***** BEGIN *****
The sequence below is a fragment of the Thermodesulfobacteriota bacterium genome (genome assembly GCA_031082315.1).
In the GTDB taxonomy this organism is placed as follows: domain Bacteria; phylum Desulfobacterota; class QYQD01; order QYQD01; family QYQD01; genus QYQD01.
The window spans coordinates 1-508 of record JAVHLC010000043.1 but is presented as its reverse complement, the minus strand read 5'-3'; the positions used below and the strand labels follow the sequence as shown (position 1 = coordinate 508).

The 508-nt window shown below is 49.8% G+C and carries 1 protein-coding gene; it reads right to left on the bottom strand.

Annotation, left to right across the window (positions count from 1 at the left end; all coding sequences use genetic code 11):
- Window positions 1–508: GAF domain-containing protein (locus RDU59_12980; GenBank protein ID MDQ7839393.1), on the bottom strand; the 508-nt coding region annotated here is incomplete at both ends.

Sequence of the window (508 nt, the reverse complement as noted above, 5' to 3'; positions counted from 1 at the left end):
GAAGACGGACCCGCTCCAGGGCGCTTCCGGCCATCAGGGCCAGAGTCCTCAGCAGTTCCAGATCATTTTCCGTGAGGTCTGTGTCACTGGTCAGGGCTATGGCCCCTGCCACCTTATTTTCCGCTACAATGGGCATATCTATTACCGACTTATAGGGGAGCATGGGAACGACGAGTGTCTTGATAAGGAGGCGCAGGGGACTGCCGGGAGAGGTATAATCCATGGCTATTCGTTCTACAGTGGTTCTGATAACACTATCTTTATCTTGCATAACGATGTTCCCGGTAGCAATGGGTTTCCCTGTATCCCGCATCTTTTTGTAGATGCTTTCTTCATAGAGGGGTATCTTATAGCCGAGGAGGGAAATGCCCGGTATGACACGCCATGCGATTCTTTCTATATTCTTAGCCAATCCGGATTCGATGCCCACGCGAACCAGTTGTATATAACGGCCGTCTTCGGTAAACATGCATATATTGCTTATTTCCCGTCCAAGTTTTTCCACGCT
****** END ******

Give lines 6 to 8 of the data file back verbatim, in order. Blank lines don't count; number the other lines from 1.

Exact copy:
- Window positions 1–508: GAF domain-containing protein (locus RDU59_12980; GenBank protein ID MDQ7839393.1), on the bottom strand; the 508-nt coding region annotated here is incomplete at both ends.

Sequence of the window (508 nt, the reverse complement as noted above, 5' to 3'; positions counted from 1 at the left end):
GAAGACGGACCCGCTCCAGGGCGCTTCCGGCCATCAGGGCCAGAGTCCTCAGCAGTTCCAGATCATTTTCCGTGAGGTCTGTGTCACTGGTCAGGGCTATGGCCCCTGCCACCTTATTTTCCGCTACAATGGGCATATCTATTACCGACTTATAGGGGAGCATGGGAACGACGAGTGTCTTGATAAGGAGGCGCAGGGGACTGCCGGGAGAGGTATAATCCATGGCTATTCGTTCTACAGTGGTTCTGATAACACTATCTTTATCTTGCATAACGATGTTCCCGGTAGCAATGGGTTTCCCTGTATCCCGCATCTTTTTGTAGATGCTTTCTTCATAGAGGGGTATCTTATAGCCGAGGAGGGAAATGCCCGGTATGACACGCCATGCGATTCTTTCTATATTCTTAGCCAATCCGGATTCGATGCCCACGCGAACCAGTTGTATATAACGGCCGTCTTCGGTAAACATGCATATATTGCTTATTTCCCGTCCAAGTTTTTCCACGCT